To place the career of Clint Eastwood in perspective, consider Clark Gable continuing to star in hit movies for so long that he was in the multiplexes at the same time as Back to the Future. Eastwood has enjoyed starring roles in major hit movies in every decade from the 1960s through the 2010s. No fewer than 25 of his films earned the equivalent (in today’s dollars) of $100 million at the domestic box office, and almost all of them were character-driven stories with nothing much in the way of special effects. And Eastwood was a late bloomer; after an unsatisfying career in low-impact television, Eastwood didn’t become a star until the U.S. release of the Dollars trilogy (made in Europe in 1964-66) in 1967, when he was 36.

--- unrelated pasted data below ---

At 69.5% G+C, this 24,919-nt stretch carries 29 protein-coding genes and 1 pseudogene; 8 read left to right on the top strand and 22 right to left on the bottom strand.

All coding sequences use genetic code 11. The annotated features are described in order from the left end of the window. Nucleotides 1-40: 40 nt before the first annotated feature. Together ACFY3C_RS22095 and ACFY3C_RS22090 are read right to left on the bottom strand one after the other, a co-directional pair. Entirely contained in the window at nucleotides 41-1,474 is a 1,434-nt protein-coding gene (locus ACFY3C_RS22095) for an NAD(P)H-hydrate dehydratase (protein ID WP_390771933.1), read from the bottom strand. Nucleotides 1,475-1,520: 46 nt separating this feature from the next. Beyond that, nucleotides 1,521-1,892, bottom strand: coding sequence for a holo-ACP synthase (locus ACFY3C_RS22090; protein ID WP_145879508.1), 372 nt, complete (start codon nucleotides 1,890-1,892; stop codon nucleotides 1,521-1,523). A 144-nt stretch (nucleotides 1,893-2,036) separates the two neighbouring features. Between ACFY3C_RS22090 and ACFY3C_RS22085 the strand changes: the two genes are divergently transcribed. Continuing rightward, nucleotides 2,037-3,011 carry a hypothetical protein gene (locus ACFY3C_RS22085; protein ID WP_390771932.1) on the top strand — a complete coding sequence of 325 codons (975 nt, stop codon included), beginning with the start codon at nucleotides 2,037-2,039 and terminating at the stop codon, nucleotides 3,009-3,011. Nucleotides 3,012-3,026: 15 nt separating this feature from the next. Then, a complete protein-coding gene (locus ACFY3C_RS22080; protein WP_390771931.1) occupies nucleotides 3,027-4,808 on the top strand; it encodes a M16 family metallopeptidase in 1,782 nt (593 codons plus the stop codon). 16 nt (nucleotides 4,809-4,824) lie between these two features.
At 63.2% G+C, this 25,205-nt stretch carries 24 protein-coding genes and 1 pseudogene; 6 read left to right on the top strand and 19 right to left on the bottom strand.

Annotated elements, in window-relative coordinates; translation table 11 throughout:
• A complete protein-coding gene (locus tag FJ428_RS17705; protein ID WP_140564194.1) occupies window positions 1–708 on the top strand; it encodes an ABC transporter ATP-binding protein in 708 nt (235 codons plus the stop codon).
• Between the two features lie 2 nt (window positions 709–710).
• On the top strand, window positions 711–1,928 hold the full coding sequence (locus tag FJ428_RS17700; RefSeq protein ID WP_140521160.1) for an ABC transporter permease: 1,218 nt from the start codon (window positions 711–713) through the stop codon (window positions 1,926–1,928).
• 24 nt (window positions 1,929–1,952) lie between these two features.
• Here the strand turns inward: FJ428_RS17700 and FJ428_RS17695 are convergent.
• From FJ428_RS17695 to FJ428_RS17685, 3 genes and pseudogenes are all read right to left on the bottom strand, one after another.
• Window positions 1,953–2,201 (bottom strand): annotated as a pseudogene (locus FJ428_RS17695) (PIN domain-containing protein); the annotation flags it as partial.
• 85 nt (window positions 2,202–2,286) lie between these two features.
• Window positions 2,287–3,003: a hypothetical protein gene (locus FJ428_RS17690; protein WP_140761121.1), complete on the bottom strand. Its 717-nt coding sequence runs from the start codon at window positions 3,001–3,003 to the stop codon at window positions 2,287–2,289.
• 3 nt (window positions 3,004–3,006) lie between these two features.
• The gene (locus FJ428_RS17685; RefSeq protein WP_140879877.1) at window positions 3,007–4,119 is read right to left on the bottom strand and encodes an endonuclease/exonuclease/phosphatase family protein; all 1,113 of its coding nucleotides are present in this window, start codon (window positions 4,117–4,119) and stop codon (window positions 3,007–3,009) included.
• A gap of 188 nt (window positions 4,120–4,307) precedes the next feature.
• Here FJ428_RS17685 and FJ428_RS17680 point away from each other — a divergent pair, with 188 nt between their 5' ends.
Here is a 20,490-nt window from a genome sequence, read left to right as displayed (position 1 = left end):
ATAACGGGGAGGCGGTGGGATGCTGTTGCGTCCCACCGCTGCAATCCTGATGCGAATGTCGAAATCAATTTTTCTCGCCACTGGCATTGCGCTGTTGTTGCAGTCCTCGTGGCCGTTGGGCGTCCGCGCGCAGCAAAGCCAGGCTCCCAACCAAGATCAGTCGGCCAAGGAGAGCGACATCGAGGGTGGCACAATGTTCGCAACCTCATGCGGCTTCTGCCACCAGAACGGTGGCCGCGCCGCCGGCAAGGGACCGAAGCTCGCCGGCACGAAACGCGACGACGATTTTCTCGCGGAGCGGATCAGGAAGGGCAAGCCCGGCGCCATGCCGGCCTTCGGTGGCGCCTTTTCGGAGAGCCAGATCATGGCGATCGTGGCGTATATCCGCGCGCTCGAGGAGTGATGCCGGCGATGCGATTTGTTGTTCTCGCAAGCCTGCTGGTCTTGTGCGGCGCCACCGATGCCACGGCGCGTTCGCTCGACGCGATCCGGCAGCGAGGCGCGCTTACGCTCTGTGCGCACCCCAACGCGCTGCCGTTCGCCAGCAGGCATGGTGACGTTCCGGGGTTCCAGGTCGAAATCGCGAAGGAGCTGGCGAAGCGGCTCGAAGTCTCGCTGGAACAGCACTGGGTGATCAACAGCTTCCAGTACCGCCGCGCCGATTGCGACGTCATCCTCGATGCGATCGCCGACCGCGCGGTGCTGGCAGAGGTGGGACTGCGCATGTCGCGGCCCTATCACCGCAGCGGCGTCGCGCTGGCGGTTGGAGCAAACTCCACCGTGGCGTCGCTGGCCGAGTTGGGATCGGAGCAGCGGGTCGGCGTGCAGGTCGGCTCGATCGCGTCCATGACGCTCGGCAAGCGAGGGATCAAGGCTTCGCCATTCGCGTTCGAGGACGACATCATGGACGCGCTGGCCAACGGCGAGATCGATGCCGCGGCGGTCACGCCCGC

As a director Eastwood has been turning in good work for nearly half a century, since his first effort, Play Misty for Me in 1971. Just six months ago, he directed his 38th feature, the superb and surprising drama Richard Jewell, which proved a tough sell to audiences but is well worth your attention. In his eighties he directed eight pictures including the stellar American Sniper. There just isn’t anybody like him in the more than 100-year history of Hollywood.
Eastwood turned 90 on May 31. I can hardly wait to see what he does in the second half of his career.